My parents and aeroplanes… that’s a chapter for itself. My father flew once; an hour long flight with his friend. And according to his words, it was enough for a lifetime. My mom has never been in an aeroplane before. The closest she got to one was when they dropped me off at the airport in Prague in 2016. Of course, I was a tiny little bit worried if they were going to make it. But at the same time, oh dear, did I have fun.
Their flight had connections in Amsterdam and Salt Lake City. In Amsterdam, there was a slight chance that someone would speak Czech and could point them towards their next gate, but SLC was a completely different beast. They had only about an hour and a half to go through Immigration, claim their luggage, check it in somewhere else and go through TSA again, with the probability of someone speaking Czech very close to zero.
Of course I was on the phone, should something go horribly wrong. Well, in the case they missed their flight, I’d just have to pick them up in Salt Lake City and start the trip from there.
Now, my mom started to learn English as soon as they knew that they were coming. And I must say that she did a really good job, considering all the circumstances like her age or her job. But, well,… it wasn’t really enough to win an argumentative debate with the officers at the airport, should they give her a hard time.
And my father? Zero English. None. His interview at Immigration was surely going to be an interesting one.
I was in San Francisco at a conference with my friend at that time, sitting near the door, my phone glued to my hand. When the time of their boarding came and I didn’t receive any calls, it felt like a little victory. Then my phone started to vibrate.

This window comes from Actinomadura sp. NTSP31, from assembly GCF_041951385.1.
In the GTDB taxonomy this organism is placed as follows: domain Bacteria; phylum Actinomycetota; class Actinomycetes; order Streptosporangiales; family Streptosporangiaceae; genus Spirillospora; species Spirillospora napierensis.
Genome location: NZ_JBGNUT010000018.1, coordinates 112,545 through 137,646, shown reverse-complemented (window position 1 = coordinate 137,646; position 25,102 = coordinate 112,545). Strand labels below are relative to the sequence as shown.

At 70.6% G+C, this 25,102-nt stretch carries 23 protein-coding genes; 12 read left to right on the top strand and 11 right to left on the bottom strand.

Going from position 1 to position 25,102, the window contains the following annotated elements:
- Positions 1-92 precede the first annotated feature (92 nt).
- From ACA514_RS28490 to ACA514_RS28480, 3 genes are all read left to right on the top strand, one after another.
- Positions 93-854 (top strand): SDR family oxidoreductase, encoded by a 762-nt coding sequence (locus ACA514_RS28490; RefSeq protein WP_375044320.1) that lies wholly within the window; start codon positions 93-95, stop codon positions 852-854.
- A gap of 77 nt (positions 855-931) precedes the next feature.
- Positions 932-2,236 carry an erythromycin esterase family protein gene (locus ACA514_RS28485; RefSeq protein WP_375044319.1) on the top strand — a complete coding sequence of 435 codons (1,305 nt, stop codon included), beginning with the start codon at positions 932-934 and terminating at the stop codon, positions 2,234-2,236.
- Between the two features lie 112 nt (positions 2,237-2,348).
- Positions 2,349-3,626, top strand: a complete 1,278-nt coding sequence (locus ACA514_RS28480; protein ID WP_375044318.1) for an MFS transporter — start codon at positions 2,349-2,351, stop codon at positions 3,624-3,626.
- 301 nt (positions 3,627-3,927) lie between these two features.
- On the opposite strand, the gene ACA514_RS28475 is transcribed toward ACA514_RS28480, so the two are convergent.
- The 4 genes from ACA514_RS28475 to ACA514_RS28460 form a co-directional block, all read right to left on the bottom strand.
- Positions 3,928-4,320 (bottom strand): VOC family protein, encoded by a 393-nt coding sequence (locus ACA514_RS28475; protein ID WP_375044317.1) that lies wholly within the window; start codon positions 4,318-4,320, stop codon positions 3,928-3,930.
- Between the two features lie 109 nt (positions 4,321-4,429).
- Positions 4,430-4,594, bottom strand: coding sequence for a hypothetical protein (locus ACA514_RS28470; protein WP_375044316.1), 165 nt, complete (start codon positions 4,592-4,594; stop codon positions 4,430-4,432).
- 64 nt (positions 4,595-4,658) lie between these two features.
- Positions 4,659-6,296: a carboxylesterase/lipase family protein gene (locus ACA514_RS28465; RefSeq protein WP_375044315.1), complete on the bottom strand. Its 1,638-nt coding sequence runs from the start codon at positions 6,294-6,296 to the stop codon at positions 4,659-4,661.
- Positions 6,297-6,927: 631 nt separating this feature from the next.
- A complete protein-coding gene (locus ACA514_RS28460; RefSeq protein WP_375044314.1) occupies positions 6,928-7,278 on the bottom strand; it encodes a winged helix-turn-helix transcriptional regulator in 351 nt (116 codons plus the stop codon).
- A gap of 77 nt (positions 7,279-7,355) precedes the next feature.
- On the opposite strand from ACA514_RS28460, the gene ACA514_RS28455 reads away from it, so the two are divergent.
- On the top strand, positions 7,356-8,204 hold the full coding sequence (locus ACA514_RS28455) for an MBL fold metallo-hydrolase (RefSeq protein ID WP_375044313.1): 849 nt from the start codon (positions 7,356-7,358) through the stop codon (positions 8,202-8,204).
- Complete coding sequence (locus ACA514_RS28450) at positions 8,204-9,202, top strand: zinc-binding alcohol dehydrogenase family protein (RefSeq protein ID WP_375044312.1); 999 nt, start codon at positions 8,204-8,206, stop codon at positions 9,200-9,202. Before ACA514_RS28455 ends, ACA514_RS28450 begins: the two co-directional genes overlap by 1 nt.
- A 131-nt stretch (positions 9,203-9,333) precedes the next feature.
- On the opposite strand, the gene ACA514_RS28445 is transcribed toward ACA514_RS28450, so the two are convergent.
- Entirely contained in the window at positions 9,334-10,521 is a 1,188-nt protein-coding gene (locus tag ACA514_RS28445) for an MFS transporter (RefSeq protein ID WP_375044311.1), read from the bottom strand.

We made it, on the plane. I wanted to celebrate. I myself wouldn’t dare to have only 90 minutes to go through that entire process – and I know what I’m doing when I fly (well, at least partly)!
The conference came to an end, I hopped on the first BART (Bay Area’s train system) I could catch and headed back home to make my parents some lunch and tea and then drove to Oakland to pick them up.
Holy guacamole. What followed when they emerged from the one-way gate to the general space of the airport was… Much better than it could have been, thinking about it now.
My mom turned into almost a child. “I’m so happy to see you again” didn’t happen. After two years of not seeing each other, the first thing she started to talk about after she hugged me was the unbelievable adventure that their flight was, and how she spoke to the officers at Immigration like if she was a native English speaker. I knew her level of English – and it was farther from native English speaker level that the North Pole is from the South Pole – but I let her enjoy the excitement and didn’t say anything, catching my dad’s look and smiling at it together.
The one person that dropped a tear of joy was my dad – and mum joined him when I took their suitcases and led them to the car.
Which I couldn’t find. I forgot the colour and the number of where I left it, depending only on my sense of direction which failed me a little. But in the end, after leaving my parents standing there until I found it, we finally loaded their luggage in the boot (trunk), I hit my dad’s head when closing the boot to which he said only “I see that nothing changed” while I was apologizing over and over, and set on our way home… and for the first time, the place that I called home wasn’t the same place they had in mind when the word “home” was said.
Thank you for choosing to spend your time by joining us on the road. The next post from this road trip will be HERE as soon as it gets published!
(And if you feel like it, you can follow this blog so you won’t miss the future posts from the road trip.)
Have a beautiful day! 🙂